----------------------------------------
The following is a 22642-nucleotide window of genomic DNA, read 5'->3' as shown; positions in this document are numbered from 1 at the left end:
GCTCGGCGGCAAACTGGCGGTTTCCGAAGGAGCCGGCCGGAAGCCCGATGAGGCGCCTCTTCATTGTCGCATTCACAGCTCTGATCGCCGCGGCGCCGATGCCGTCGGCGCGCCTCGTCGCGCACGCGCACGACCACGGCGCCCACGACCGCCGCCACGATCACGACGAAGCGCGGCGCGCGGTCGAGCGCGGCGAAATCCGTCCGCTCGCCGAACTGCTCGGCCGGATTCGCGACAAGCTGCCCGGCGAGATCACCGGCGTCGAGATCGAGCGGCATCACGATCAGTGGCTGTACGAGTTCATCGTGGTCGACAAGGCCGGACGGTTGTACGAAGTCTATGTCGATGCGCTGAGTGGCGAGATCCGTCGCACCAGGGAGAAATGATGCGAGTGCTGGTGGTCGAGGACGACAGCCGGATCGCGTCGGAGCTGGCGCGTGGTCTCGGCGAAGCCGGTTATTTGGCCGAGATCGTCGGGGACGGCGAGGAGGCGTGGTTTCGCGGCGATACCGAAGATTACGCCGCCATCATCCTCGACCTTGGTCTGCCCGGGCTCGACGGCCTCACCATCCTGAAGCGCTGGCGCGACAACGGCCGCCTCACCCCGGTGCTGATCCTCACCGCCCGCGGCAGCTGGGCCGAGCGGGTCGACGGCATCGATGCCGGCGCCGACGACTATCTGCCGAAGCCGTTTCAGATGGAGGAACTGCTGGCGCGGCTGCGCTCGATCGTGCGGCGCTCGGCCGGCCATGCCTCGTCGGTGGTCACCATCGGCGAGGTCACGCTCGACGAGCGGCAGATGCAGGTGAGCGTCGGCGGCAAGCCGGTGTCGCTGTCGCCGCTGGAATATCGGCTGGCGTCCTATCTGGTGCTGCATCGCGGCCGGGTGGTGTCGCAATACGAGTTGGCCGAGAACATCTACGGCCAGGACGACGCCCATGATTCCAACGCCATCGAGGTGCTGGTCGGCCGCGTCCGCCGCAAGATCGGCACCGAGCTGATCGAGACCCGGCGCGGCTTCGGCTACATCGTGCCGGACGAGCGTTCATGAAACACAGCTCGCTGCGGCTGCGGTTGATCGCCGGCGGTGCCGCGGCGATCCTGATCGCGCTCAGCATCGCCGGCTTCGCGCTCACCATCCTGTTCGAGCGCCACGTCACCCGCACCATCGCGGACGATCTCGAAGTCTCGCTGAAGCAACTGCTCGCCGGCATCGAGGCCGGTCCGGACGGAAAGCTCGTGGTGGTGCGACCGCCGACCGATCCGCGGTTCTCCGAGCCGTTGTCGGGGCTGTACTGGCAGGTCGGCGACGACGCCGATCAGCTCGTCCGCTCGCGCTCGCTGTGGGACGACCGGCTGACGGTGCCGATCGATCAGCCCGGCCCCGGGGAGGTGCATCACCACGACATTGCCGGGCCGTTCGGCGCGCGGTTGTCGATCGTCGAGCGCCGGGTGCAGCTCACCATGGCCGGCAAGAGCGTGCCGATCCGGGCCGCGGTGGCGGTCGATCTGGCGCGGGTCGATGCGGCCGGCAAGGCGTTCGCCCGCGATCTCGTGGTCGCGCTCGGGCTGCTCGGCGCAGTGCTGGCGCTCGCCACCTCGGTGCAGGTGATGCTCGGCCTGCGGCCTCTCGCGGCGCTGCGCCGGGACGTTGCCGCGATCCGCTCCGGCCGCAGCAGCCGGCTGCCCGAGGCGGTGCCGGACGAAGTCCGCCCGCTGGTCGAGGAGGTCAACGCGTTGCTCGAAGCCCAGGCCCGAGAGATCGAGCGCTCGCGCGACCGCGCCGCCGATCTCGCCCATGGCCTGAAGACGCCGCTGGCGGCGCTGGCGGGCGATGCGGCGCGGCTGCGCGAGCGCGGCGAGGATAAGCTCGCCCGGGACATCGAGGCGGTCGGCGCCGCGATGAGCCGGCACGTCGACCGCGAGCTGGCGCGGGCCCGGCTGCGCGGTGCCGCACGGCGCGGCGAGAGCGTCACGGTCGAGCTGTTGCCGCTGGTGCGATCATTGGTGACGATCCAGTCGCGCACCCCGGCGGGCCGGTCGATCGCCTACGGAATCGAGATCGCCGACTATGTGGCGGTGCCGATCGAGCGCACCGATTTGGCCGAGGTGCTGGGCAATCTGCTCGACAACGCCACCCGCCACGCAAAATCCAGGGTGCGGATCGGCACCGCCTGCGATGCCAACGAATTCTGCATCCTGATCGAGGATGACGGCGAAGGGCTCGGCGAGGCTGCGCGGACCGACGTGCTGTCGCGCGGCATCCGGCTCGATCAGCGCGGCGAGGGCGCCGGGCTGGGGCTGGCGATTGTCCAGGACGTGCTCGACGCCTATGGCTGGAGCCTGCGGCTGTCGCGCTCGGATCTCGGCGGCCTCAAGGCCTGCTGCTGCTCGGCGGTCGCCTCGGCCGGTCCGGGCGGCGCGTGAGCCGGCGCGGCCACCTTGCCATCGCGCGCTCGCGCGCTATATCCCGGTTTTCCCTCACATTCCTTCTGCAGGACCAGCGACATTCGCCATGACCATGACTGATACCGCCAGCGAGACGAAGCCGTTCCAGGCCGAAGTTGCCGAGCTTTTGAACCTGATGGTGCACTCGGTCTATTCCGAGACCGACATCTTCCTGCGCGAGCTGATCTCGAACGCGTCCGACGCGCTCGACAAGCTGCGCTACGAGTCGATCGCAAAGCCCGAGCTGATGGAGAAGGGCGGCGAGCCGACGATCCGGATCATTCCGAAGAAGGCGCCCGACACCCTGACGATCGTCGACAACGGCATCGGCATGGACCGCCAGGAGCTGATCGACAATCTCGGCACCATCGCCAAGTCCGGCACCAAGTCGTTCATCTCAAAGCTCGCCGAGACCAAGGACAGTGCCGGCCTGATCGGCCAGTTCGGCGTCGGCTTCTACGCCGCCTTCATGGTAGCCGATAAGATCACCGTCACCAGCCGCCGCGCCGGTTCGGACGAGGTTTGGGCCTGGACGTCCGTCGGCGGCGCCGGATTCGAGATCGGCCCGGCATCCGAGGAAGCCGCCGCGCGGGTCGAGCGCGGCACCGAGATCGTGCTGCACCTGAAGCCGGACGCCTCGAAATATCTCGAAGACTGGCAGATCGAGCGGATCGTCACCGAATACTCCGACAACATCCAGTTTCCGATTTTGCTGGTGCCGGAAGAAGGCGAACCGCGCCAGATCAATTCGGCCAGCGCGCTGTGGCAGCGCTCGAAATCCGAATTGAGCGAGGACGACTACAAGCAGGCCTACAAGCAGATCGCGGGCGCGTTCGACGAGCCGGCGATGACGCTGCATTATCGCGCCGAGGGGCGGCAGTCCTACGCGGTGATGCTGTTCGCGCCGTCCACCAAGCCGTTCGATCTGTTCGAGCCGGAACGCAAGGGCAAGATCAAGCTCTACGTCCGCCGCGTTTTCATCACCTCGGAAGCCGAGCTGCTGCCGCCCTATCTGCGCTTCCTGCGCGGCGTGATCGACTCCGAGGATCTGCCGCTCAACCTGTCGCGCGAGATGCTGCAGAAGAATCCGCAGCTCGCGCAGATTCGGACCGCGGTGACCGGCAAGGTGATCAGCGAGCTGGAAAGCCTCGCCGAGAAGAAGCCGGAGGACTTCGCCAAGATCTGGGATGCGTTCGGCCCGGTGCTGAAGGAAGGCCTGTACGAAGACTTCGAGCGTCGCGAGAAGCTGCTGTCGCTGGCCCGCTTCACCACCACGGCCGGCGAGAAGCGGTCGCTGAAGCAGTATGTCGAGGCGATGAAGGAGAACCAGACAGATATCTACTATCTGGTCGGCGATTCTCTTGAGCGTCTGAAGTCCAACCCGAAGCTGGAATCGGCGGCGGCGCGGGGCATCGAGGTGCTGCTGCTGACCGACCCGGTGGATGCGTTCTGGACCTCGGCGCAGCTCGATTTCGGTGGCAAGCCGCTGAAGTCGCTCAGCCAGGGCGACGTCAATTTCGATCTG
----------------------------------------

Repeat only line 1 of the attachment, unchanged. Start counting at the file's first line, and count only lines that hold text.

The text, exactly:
The following is a 22642-nucleotide window of genomic DNA, read 5'->3' as shown; positions in this document are numbered from 1 at the left end: